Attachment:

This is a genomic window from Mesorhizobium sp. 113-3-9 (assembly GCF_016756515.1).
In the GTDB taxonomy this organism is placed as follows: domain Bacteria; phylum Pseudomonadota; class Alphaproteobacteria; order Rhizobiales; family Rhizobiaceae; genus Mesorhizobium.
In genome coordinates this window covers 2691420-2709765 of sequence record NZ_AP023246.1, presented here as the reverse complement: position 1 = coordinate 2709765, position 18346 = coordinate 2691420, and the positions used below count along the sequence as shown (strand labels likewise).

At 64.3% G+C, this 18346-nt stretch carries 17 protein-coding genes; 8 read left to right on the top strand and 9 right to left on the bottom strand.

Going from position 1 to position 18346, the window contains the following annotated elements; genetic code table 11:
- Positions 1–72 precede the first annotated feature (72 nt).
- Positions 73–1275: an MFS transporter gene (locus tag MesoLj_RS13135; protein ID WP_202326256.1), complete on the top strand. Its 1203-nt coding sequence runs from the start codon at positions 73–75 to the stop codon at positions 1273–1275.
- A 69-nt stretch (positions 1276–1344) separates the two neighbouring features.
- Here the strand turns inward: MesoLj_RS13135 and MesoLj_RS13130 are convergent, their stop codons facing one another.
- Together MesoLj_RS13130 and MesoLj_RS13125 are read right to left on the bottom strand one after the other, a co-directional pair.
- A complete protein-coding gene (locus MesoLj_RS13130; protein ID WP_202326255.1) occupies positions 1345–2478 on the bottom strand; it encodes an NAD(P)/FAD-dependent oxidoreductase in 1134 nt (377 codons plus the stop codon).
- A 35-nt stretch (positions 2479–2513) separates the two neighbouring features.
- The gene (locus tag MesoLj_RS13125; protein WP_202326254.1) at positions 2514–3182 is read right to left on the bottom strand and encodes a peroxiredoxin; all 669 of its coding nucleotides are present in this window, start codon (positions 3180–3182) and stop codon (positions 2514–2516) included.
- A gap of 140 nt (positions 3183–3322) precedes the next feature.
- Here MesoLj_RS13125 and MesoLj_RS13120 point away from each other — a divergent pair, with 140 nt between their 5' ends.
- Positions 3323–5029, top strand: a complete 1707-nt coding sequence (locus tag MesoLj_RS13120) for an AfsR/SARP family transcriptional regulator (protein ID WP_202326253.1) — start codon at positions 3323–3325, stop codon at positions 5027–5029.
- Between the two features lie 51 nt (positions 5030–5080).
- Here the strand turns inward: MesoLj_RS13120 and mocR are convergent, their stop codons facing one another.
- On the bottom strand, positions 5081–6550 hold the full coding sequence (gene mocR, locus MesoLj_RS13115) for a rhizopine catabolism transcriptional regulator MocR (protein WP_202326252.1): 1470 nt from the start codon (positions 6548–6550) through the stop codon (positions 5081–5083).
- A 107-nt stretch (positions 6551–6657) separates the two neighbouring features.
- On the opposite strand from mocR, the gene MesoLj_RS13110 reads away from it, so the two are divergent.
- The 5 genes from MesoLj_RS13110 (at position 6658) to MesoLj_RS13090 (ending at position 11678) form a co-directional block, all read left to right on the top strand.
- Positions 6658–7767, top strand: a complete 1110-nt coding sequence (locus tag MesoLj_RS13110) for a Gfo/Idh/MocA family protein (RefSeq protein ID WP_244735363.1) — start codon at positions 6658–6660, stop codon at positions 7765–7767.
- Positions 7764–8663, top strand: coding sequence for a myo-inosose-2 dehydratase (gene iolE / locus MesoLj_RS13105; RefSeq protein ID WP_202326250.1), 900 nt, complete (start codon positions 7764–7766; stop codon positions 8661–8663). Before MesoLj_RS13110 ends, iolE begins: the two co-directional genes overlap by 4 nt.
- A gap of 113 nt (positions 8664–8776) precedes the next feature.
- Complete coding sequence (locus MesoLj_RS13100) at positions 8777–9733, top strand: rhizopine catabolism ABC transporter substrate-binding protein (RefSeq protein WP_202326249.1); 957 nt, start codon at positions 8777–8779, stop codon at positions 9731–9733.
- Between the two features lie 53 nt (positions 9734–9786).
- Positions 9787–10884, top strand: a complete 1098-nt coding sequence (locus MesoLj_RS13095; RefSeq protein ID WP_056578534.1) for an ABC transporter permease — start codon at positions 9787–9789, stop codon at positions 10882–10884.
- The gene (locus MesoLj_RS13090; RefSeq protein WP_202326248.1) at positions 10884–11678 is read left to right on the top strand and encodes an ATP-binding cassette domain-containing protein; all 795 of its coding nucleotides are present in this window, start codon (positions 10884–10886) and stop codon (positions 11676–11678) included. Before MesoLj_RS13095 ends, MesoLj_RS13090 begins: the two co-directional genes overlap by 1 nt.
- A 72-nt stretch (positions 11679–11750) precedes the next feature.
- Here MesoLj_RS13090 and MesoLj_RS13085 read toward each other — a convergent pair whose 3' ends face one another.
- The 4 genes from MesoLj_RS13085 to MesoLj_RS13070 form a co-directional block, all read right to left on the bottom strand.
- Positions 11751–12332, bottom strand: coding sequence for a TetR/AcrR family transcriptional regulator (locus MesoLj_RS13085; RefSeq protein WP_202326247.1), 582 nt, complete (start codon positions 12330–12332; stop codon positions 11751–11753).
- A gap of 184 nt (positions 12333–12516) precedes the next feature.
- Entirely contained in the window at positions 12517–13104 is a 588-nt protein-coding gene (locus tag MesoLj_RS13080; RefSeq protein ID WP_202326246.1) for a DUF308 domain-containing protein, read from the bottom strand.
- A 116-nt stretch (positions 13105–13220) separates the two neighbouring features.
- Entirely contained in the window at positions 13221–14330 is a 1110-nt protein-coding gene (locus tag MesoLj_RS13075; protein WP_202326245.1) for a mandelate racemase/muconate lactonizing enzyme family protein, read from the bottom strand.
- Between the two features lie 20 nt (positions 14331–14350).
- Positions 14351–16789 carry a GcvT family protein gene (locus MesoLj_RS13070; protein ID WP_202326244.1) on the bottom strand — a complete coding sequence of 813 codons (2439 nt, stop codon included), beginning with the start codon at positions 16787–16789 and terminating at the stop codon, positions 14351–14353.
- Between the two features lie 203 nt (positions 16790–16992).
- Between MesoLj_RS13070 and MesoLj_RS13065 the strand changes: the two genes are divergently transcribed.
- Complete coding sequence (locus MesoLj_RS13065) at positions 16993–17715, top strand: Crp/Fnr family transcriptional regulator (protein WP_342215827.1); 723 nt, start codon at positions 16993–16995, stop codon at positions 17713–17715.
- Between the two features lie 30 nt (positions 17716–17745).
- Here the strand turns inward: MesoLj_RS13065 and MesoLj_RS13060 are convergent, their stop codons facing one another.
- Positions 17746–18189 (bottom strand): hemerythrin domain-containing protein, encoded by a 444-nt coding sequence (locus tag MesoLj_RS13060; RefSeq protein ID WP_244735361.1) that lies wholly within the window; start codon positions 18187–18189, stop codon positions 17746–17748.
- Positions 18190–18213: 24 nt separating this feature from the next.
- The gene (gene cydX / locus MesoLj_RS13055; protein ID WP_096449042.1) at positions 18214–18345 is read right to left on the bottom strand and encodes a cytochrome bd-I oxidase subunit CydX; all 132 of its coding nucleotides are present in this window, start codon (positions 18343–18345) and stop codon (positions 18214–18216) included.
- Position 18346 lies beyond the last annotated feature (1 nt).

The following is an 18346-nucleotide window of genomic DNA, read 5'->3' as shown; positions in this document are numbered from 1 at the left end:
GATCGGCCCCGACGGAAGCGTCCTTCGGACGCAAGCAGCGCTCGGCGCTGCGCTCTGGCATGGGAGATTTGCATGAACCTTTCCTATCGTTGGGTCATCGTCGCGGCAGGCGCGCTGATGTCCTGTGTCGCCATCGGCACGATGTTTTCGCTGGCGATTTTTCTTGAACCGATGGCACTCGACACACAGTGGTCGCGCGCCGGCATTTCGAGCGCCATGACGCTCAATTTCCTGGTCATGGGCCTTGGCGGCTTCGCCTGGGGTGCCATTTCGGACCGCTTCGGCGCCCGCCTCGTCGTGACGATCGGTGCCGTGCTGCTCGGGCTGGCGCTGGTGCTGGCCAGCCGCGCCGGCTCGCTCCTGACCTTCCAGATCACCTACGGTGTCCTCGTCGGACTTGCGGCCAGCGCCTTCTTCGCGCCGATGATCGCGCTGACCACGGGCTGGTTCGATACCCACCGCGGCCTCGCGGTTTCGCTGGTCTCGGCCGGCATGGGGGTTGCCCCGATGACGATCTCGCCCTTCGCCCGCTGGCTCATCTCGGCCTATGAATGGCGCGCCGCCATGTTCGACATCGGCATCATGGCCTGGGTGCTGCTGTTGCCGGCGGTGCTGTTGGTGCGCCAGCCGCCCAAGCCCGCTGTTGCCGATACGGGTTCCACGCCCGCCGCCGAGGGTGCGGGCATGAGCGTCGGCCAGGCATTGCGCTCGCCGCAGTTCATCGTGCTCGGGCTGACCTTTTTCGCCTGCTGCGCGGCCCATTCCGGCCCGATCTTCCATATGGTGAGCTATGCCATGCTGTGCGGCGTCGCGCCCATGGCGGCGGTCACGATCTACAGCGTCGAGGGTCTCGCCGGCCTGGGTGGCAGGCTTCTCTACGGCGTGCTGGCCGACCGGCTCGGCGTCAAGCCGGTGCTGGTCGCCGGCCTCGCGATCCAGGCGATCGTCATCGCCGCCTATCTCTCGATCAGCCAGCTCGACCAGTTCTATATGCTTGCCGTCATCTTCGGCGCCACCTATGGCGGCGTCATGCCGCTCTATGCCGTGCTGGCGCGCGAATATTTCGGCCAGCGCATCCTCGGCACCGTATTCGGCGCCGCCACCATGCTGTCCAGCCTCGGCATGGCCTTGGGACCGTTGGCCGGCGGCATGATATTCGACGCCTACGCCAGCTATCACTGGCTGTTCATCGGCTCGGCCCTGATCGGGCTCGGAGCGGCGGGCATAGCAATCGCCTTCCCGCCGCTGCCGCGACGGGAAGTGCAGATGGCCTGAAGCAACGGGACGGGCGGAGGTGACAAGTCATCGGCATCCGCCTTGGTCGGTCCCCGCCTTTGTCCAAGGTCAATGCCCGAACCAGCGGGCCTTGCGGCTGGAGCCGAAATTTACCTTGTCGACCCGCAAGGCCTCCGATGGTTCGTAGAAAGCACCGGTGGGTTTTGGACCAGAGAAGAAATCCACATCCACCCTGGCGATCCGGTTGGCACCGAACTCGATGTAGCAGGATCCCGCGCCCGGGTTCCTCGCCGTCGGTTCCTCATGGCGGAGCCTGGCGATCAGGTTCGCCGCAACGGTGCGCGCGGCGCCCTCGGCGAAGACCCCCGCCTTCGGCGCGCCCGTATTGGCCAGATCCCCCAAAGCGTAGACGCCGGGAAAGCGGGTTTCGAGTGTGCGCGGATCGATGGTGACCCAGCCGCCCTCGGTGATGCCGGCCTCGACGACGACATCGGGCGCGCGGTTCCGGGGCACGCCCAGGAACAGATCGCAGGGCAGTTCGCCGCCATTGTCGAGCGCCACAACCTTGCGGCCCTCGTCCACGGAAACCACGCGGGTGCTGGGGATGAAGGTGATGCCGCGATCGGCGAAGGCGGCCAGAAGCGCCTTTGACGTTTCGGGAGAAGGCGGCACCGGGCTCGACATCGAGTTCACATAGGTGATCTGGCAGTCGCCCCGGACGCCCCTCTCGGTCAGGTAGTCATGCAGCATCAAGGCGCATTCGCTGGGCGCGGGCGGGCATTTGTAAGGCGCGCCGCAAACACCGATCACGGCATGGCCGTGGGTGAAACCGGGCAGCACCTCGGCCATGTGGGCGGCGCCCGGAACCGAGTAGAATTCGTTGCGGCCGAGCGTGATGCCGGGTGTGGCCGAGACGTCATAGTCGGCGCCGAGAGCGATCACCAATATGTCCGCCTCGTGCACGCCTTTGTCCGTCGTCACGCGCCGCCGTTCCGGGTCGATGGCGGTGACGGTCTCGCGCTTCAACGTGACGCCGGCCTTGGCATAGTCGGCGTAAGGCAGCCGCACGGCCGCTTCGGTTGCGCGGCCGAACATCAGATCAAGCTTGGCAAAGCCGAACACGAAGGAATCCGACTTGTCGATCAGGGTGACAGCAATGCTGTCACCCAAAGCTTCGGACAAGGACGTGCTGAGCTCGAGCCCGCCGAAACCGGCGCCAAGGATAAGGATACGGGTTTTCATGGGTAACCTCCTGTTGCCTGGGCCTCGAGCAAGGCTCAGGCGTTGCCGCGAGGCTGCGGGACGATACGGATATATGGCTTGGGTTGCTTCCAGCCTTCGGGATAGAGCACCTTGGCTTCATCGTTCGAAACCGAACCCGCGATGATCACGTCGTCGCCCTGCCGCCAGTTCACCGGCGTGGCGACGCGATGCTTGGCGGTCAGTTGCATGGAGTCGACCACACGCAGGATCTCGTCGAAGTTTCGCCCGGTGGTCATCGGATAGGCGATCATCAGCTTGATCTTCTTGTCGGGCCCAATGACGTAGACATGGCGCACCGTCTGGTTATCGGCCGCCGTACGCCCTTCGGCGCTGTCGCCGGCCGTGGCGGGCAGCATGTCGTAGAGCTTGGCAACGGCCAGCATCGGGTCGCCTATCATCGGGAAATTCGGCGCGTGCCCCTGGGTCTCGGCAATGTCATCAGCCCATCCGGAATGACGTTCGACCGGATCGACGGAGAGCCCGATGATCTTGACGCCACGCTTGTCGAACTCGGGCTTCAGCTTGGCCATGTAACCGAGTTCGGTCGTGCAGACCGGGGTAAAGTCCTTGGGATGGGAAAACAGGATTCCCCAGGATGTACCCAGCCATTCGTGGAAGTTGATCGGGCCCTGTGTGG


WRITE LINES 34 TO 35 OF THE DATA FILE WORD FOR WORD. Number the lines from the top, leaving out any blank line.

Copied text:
- A gap of 184 nt (positions 12333–12516) precedes the next feature.
- Entirely contained in the window at positions 12517–13104 is a 588-nt protein-coding gene (locus tag MesoLj_RS13080; RefSeq protein ID WP_202326246.1) for a DUF308 domain-containing protein, read from the bottom strand.